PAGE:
2017-12-13
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We live in tumultuous times. Every day we’re bombarded with bad news from around the world. On the home front we are facing epidemic levels of anxiety depression, economic instability, and alienation. It can all leave us feeling helpless and powerless. But we are neither.

Buddhist techniques and principles can help us build an internal reservoir of strength, courage, and wisdom that we can draw from even in the toughest times. With regular practice we can develop a fierce heart, and we can even use our suffering to do it. A fierce heart is one that can be with difficult emotions and circumstances without reacting to them in unhealthy ways. Cultivating a fierce heart is about learning to embrace it all, even the most painful aspects of our lives—every experience and all of ourselves. By opening up to our suffering we transform it.

The following techniques can help you hone a fierce heart for fierce times.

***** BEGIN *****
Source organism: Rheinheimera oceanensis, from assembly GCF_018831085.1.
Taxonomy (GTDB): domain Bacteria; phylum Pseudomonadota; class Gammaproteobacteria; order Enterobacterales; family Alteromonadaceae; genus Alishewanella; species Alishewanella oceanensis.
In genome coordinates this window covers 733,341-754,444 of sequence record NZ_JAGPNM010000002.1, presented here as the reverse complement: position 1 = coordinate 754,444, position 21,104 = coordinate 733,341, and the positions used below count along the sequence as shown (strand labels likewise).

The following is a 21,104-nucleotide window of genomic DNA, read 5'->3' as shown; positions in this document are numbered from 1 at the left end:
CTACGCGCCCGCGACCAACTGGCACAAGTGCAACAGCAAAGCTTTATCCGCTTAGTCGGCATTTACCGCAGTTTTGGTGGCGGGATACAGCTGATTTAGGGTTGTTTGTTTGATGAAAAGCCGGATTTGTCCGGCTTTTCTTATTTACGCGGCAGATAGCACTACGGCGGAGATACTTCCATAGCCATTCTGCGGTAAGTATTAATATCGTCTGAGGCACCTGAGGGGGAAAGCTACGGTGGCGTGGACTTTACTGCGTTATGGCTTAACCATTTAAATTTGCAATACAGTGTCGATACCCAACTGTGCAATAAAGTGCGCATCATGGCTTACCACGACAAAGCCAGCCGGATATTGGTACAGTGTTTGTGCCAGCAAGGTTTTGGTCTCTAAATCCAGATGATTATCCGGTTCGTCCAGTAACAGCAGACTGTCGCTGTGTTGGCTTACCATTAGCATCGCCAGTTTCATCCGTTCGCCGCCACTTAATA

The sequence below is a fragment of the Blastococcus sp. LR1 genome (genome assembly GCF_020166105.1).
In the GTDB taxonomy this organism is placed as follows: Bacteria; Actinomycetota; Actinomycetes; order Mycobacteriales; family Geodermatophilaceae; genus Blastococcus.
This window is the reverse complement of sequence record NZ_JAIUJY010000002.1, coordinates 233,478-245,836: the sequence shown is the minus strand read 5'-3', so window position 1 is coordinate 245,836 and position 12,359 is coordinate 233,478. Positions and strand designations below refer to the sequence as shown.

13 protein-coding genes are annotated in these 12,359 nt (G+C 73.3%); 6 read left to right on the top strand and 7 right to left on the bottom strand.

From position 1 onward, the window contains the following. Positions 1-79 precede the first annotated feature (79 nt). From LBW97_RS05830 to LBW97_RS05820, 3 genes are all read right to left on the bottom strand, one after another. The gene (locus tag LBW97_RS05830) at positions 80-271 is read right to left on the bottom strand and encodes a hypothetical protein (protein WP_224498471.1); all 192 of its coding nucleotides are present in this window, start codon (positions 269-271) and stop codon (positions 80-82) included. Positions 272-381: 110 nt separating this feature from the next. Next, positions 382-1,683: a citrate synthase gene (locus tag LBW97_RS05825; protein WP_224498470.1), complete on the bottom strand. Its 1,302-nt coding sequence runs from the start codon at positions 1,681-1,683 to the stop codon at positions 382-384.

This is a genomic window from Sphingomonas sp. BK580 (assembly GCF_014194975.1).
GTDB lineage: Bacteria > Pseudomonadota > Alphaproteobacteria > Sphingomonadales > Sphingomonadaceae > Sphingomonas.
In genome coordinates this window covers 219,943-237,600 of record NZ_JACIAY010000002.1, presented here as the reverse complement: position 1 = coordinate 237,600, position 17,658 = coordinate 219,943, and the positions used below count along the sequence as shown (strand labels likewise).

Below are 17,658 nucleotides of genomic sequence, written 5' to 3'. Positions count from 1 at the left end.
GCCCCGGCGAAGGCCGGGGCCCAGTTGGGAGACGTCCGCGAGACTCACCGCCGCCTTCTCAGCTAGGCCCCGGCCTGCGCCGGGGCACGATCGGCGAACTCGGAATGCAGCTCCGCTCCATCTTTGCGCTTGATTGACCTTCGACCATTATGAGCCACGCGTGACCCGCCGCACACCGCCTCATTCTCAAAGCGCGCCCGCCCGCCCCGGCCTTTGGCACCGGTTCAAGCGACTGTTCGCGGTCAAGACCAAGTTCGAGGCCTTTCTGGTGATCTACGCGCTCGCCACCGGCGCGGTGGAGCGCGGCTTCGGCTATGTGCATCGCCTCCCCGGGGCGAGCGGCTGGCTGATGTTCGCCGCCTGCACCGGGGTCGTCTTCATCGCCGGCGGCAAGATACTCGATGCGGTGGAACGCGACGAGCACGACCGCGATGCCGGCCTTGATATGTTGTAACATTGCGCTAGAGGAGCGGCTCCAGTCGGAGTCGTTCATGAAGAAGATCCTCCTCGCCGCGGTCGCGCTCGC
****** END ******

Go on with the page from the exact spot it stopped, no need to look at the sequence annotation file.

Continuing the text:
Unlock the Prison of the Mind

When we finally muster the courage to look inside, we discover that we are living in a prison constructed by our own mind. Until we start to pay attention we’re all just doing time. To free ourselves we have to unlock the door from inside. We can begin to do this by observing our thoughts, without reacting to them.

The ultimate goal is to uncover the ways we imprison ourselves, to realize that this elaborate system of thinking and behaving is constructed by our own mind. We cling to beliefs—family belief systems, national and cultural ideologies, ideas we’ve formed or that others have told us—about who we are. Recognizing both that our minds construct prisons and that we hold the key to freedom lays the groundwork for a fierce heart.

Be Present Now

Meditation teaches us how to be present, right now, right here. Using the body and the breath as objects, we cultivate awareness. Meditation practice is not an escape; it’s the opposite. True practice is learning to turn towards whatever is rising in the moment. It’s learning to be with the truth of things. This allows us to open up to our emotions, instead of being hijacked by them. The present moment is medicine for the mind. The more we can learn to be in it and experience it without judgment, the less likely we are to react in unhealthy ways to difficult emotions or situations. A fierce heart is a product of a mind that can live in the present moment. This mediation is designed to help you do that.